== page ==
Timothée Chalamet is the last Hollywood Heartthrob left

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Long before I became a professional writer and was forced into adulthood, I spent far too much of my adolescence on the chaotic corner of the Internet known to many as Stan Twitter. For most of that time, my Twitter was a stan account dedicated to expressing my immense love for Timothée Chalamet, a name that has become so instantly recognizable it needs no introduction. It started on a random day in 2017, when a paparazzi photo of the actor landed on my timeline; it was love at first sight. The rest is history.

That’s the power of a true heartthrob: the ability to stop a person in their tracks and capture their undivided attention (and heart). Chalamet comes across as someone who is both effortlessly cool and sexy (bonus points for being French-speaking!), but also approachable. That is the key to its breathtaking appeal.

Over the past year, I’ve had countless discussions with friends about the apparent death (or at least alarming decline) of the dashing Hollywood heartthrob. Every time we try to think of actors that fit the bill – Jacob Elordi? Miles Teller? Tom Holland? – the only name we could agree on was the one actor who makes hearts beat 365 days a year: Timothée Chalamet.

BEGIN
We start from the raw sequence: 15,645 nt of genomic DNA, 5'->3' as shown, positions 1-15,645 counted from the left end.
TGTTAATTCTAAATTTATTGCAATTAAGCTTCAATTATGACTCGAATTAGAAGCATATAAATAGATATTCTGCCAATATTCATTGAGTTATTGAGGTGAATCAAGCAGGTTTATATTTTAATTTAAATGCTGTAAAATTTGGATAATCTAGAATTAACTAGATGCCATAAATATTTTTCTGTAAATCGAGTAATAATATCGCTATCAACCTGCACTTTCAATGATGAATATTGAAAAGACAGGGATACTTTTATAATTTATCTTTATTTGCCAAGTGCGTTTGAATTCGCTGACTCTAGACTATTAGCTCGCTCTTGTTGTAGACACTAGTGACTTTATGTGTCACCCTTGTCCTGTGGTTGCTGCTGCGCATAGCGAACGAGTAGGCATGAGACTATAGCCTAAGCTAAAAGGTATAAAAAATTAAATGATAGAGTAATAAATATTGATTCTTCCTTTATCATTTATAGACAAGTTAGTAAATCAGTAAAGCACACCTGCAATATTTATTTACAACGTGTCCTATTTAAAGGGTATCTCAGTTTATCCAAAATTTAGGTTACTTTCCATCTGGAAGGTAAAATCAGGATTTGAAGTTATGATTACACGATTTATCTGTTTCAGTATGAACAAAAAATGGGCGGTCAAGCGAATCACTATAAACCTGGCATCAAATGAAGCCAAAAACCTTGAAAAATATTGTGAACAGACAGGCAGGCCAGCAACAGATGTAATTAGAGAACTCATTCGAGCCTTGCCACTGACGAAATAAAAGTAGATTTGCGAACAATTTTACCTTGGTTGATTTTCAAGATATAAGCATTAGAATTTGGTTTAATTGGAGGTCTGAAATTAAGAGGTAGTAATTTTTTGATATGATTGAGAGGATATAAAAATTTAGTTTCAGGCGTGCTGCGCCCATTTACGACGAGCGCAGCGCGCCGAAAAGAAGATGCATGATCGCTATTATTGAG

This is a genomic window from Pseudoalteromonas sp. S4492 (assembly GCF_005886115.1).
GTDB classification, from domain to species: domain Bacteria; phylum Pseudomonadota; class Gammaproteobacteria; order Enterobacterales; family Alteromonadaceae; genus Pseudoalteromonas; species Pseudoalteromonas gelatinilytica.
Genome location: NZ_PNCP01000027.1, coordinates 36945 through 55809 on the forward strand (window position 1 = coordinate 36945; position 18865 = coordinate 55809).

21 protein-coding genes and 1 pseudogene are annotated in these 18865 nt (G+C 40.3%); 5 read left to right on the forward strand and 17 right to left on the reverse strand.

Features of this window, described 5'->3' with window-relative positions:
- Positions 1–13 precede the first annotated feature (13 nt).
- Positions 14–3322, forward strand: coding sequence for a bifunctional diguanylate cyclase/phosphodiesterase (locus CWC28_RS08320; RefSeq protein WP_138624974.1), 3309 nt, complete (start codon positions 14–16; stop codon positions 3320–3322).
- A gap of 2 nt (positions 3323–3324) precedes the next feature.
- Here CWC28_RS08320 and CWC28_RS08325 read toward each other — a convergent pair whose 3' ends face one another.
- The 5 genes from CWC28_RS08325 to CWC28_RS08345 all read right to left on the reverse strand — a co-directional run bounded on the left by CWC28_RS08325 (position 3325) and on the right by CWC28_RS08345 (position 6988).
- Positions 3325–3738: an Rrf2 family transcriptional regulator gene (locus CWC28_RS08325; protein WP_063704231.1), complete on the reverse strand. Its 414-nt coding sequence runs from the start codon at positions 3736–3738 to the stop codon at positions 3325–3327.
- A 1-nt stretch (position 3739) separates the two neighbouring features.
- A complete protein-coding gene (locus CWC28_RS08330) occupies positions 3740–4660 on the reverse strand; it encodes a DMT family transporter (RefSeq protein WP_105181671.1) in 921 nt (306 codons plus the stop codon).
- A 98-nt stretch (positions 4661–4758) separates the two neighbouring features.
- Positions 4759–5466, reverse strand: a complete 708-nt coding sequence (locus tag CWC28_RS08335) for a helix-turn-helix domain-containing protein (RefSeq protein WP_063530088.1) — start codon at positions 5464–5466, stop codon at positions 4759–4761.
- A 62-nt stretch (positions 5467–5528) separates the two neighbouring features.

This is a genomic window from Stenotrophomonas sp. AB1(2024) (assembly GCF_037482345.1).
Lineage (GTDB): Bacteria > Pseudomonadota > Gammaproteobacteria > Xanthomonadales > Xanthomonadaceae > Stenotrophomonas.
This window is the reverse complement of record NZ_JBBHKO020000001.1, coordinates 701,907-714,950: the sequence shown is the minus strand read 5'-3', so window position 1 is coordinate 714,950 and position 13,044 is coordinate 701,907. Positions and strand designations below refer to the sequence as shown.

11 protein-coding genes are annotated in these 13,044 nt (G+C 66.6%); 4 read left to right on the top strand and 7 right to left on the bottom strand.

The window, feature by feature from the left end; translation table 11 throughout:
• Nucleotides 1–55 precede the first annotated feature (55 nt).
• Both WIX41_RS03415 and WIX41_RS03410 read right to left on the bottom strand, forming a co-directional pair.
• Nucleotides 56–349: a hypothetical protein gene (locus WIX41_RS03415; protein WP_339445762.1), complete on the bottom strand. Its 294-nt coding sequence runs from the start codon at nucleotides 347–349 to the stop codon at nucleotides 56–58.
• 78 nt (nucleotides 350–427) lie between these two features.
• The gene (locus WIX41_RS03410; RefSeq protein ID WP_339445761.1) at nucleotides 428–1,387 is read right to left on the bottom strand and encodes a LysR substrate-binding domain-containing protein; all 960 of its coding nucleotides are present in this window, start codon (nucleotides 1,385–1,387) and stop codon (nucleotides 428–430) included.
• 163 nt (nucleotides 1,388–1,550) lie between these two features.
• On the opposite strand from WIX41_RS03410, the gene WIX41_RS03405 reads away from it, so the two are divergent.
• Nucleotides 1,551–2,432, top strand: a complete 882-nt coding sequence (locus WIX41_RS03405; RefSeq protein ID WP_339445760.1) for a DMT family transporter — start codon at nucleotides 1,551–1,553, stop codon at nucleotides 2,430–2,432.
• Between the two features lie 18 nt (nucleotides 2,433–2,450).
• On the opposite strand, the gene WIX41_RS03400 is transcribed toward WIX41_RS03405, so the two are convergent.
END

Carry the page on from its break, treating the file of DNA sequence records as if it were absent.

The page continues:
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While he had been acting for many years, with small but memorable roles in Native country and Christopher Nolan’s Interstellar2017 was a groundbreaking year for Chalamet. When he was only 21 years old, he starred in the one-two punch of Greta Gerwig’s directorial debut Lady Birdin which he plays an aloof, bass-playing high school student, and Call me by your name– both of which were nominated for Best Picture.

Luca Guadagnino’s sun-soaked coming-of-age romance Call me by you Name remains the greatest showcase of Chalamet’s emotional flexibility and subtle, yet commanding physicality. As Elio Perlman, a 17-year-old American vacationing in Italy who falls in love with a graduate student played by Armie Hammer, Chalamet conveys an intense desire that seeps throughout the film. He earned an Academy Award nomination, making him the youngest actor to be nominated for Best Actor since 1939. Since then, he’s been booked and engaged in a series of A-list projects, while never compromising the rare (at least in our day and age) qualities that have defined his stardom.

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While Florence Pugh and Saoirse Ronan were rightfully praised for their performances in Greta Gerwig’s 2019 adaptation of Little women, Chalamet is the film’s secret weapon. Like Theodore “Laurie” Laurence, his softboy energy, captured perfectly in the iconic proposal scene between Laurie and Ronan’s independent Jo March, has never been put to better use than here.